You will undoubtedly have noticed that more and more medium-priced wine is being sold in bottles which are sealed with metal screw-caps instead of corks. You may have wondered why this is happening since, in the past, most people associated this type of closure with very cheap wine.
The problem with cork
The reason is that there is a problem with the world’s supply of cork, most of which comes from Portugal. A proportion of it, perhaps as much as 5%, is contaminated with a compound called 2,4,6-trichloroanisole, ‘TCA’ for short. A wine which has been unknowingly bottled with a cork affected by TCA is spoilt (and will not recover); it loses its appeal and acquires an unpleasant smell of rotting mushrooms, damp cardboard and fetid decay. Such a wine is said to be “corked” (nothing to do, by the way, with bits of cork in the wine).
Wine makers favouring screw caps
Winemakers don’t want this to happen to their product. So, many of them are now using screw-caps, (often called ‘Stelvin’), particularly for wine that is meant to be drunk young and fresh. Indeed, for this kind of wine, it is probably the best closure in any event. Leaders in the field are producers of New Zealand Sauvignon Blanc and Australian Riesling, but the French and many other wine regions are following suit – after all, they all want their wine to reach the consumer in the best possible condition.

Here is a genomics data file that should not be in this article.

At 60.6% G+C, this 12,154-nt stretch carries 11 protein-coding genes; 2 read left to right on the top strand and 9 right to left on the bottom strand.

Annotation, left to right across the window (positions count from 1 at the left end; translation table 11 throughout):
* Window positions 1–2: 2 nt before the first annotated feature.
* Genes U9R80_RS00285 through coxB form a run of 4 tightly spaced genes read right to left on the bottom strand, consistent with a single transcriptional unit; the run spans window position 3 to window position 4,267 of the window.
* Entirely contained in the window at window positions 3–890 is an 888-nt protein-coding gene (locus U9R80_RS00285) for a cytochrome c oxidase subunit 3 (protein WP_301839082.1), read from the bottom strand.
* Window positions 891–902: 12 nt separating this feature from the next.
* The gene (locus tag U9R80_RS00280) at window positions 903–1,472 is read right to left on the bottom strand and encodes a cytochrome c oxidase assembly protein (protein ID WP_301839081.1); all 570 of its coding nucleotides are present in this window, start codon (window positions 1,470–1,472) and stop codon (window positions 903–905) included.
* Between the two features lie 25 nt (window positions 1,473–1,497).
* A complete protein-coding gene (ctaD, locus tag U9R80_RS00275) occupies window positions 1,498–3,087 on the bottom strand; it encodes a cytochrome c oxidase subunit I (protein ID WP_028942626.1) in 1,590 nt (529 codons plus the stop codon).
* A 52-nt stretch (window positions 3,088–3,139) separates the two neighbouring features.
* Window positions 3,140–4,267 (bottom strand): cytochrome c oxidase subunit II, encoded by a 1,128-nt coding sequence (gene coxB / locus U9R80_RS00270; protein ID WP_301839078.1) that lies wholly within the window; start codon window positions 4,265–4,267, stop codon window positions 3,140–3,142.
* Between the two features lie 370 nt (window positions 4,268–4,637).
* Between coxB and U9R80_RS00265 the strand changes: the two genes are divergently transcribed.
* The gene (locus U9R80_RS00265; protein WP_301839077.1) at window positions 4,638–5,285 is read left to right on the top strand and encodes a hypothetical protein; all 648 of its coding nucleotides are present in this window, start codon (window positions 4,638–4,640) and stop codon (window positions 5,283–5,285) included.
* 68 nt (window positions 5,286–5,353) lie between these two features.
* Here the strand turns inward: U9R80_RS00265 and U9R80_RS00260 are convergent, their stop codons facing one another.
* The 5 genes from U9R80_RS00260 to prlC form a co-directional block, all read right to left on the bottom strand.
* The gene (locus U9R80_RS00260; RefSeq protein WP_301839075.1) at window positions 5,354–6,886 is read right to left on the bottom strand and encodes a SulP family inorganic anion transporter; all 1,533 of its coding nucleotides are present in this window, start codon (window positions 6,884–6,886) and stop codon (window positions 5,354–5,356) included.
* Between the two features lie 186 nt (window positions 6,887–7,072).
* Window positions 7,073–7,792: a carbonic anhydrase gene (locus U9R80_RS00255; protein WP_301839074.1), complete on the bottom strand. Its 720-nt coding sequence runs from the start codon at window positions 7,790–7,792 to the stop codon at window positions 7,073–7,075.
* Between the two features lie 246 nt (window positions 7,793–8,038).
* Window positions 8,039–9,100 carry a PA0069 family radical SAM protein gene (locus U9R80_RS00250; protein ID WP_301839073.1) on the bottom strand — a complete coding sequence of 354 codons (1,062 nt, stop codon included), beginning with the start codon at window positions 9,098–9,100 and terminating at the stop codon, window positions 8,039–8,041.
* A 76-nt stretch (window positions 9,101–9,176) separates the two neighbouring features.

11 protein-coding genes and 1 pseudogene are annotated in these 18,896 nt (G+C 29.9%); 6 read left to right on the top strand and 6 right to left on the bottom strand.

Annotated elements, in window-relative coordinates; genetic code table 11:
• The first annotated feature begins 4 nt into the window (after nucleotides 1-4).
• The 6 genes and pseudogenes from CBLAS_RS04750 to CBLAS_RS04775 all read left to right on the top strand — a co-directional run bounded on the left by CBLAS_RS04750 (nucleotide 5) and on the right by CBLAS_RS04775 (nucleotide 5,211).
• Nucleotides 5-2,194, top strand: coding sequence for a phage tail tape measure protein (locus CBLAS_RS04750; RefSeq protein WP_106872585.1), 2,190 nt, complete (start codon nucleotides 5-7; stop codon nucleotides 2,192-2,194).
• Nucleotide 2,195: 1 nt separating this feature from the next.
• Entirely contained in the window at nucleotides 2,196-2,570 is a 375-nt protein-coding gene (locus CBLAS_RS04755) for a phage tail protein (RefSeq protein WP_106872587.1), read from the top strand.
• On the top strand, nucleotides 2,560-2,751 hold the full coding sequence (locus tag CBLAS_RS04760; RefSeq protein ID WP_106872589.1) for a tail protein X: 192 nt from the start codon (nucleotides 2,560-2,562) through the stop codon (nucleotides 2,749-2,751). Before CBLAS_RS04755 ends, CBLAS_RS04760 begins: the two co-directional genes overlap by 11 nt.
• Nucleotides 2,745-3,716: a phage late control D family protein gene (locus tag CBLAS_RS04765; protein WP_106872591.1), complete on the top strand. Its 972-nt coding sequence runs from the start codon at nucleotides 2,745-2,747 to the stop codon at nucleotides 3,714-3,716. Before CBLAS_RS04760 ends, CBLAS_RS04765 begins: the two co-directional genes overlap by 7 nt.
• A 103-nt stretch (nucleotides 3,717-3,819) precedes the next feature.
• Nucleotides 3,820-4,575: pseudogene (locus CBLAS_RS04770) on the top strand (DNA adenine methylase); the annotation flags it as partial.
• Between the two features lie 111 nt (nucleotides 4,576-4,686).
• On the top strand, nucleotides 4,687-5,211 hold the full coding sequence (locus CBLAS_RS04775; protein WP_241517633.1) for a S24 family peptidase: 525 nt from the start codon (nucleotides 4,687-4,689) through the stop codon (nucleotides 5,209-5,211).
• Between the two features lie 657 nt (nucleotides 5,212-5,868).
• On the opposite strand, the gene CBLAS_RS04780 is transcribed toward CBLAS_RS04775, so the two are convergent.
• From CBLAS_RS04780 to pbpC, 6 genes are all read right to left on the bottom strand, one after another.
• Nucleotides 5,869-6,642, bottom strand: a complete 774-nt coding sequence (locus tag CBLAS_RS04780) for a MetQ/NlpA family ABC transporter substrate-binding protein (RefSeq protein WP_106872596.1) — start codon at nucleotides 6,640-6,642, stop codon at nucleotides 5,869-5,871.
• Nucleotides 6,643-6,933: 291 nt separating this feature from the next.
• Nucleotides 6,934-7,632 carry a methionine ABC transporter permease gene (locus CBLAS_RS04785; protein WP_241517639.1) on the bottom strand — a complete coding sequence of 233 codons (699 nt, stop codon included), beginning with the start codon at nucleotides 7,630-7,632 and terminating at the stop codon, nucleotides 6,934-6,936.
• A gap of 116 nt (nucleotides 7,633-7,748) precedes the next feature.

When only cork will do
When it comes to wines intended for ‘laying down’ and maturing in bottle, it is a different matter. It has always been thought that an important part of this maturation is the very slow ‘breathing’ (oxygenation) which a wine does through the cork. It may be that this process would also happen under screw-cap – just much more slowly – perhaps too slowly. Experiments are under way. Watch this space!
Plastic corks are an alternative, but they have their own problems; they are difficult to extract and impossible to re-insert, and may dull the flavour of the wine.
Glass stoppers are being used in Germany and, so far, are very satisfactory.
Crown caps’ (beer-bottle tops) give a secure, air-tight closure. (All Champagne develops its sparkle and matures under this type of closure.)
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